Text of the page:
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Going by the BOOK

How K.K.S. Murthy combines book collection with business.

Print Edition: January 25, 2007

Irun an antiquarian bookshop in Bangalore named Select. You won’t find much if you seek the latest Grisham or Sheldon but if books printed before Independence interest you, then my inheritance of 70,000 books might be what you are looking for. I have sold autographed copies of Rabindranath Tagore’s Gitanjali, rare prints of 1001 Nights by Richard Burton, ancient travelogues and lithographs amongst others.

My story began with my father’s love for books. He would spend his pocket money importing books from Foyles & Boots in England. He was a lawyer and collected rare books in his leisure. He quit his practice in 1945 to set up this bookshop in a garage on Museum Road. It was then called Select Book Club. Independence saw the exodus of Englishmen and their books being sold off to collectors.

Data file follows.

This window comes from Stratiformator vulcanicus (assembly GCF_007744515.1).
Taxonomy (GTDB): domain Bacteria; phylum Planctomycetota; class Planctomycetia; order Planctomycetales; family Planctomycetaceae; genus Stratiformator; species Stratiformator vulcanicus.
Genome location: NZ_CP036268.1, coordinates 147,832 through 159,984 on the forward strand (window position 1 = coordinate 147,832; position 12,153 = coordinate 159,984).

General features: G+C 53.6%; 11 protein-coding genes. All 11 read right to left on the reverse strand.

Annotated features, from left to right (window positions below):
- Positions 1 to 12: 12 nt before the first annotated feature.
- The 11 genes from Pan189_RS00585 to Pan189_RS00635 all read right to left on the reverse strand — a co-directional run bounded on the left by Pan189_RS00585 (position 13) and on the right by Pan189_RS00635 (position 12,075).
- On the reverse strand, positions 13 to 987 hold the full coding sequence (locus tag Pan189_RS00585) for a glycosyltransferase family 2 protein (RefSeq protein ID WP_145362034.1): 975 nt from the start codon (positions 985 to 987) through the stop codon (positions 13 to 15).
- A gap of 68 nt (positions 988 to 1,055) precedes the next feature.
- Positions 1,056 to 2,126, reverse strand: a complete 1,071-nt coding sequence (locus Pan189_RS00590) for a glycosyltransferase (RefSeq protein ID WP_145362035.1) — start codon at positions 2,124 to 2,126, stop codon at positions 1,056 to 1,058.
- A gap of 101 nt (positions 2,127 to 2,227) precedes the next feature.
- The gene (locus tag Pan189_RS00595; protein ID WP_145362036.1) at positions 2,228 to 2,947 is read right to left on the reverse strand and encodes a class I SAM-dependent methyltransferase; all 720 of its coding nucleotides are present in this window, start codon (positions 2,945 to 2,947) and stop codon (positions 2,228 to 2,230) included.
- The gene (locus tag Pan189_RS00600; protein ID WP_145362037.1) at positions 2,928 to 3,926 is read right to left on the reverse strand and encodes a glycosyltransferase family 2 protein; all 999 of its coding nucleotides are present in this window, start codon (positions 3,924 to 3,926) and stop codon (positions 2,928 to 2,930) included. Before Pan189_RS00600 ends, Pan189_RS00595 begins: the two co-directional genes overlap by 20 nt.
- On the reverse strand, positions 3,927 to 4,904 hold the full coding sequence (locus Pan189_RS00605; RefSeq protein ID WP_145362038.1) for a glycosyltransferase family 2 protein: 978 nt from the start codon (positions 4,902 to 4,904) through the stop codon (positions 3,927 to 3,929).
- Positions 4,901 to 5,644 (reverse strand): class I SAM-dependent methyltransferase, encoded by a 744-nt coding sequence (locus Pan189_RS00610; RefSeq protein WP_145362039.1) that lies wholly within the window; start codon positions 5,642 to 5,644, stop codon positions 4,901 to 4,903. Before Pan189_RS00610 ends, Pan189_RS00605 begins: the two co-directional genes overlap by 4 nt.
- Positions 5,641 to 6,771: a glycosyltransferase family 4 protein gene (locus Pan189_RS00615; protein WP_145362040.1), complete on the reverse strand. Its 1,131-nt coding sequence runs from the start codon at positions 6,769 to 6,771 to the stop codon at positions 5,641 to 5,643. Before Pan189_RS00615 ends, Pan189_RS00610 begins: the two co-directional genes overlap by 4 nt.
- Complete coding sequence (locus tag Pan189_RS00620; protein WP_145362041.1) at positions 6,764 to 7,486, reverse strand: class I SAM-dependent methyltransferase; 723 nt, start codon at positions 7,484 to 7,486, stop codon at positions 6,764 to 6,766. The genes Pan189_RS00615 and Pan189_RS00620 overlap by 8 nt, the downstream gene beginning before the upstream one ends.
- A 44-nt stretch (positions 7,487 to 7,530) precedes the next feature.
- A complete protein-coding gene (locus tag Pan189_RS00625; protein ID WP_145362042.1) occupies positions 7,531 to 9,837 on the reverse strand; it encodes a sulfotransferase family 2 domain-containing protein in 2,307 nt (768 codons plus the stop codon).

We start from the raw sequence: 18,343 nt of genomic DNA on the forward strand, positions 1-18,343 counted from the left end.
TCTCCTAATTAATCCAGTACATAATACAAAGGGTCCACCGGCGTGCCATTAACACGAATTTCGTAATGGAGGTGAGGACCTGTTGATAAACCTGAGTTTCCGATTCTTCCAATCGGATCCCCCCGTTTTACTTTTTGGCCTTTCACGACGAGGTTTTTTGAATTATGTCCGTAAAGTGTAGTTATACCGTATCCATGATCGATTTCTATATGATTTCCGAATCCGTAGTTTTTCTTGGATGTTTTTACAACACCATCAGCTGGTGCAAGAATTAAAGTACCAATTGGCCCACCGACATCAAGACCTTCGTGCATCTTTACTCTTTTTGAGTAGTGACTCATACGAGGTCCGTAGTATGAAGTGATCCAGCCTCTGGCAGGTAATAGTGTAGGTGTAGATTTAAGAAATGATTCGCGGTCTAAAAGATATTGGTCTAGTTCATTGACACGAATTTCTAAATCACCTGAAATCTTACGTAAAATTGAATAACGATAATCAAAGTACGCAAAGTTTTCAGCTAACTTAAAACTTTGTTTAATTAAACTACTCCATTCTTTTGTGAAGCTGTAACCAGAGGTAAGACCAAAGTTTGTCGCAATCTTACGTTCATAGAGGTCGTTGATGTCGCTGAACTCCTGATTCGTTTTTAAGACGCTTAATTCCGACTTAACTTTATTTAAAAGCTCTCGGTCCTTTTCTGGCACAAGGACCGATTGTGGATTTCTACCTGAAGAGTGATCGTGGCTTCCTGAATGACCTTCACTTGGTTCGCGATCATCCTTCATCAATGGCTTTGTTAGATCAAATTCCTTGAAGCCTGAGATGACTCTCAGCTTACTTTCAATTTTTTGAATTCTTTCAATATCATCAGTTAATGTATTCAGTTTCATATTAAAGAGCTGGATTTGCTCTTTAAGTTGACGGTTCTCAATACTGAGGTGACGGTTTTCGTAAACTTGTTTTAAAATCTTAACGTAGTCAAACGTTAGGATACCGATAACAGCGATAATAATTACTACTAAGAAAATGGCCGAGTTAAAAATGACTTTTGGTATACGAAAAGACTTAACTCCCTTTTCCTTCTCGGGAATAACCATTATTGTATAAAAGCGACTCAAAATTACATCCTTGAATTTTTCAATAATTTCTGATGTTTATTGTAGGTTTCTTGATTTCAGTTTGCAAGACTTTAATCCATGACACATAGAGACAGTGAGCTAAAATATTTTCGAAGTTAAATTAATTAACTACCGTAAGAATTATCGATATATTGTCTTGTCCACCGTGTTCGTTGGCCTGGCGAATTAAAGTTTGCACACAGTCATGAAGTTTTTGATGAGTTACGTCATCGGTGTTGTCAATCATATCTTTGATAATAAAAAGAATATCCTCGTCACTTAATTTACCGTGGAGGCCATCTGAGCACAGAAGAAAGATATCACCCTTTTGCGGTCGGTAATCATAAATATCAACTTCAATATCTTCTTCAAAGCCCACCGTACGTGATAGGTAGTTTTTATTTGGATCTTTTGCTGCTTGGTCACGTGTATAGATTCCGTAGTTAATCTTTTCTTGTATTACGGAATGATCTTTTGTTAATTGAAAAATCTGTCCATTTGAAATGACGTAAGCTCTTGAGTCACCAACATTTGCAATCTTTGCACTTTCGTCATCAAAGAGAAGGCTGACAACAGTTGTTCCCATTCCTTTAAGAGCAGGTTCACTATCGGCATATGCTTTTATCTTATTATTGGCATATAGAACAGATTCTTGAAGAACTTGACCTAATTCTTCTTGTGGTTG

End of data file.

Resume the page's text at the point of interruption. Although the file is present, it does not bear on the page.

The shop prospered and the clientele included Sir C.V. Raman, Philip Spratt, Ruskin Bond and the erstwhile Maharaja of Kolhapur. I followed in my father’s footsteps in 1981, quitting my two-decadelong career as an aeronautical engineer. On a trip to Paris, I picked up a rare coffee table book on Jayachamarajendra Wodeyar, Maharaja of Mysore, from one of the bookshops along the Seine. My father later presented it to Raman, an admirer of the king.

Profit matters but it’s not the prime motive, else my father and I wouldn’t have quit our careers. However to survive in this profession one needs the skill of knowing how much to pay when buying collections. My father, on his maiden trip to the US bought 3,000 books in the closing hours of a library sale for $10. I once picked up 2,500 rejected books for $100. It is possible to make a profit of 15-20%. It increases for rare books. I was once offered Rs 5 lakh for a rare lithograph.

Now at 76, I have friends across the country. I have never believed in advertising my shop yet when I sense the amazement of first-time visitors, I realise I “select”-ed the right profession.

(As told to SHARADH MANIAN)

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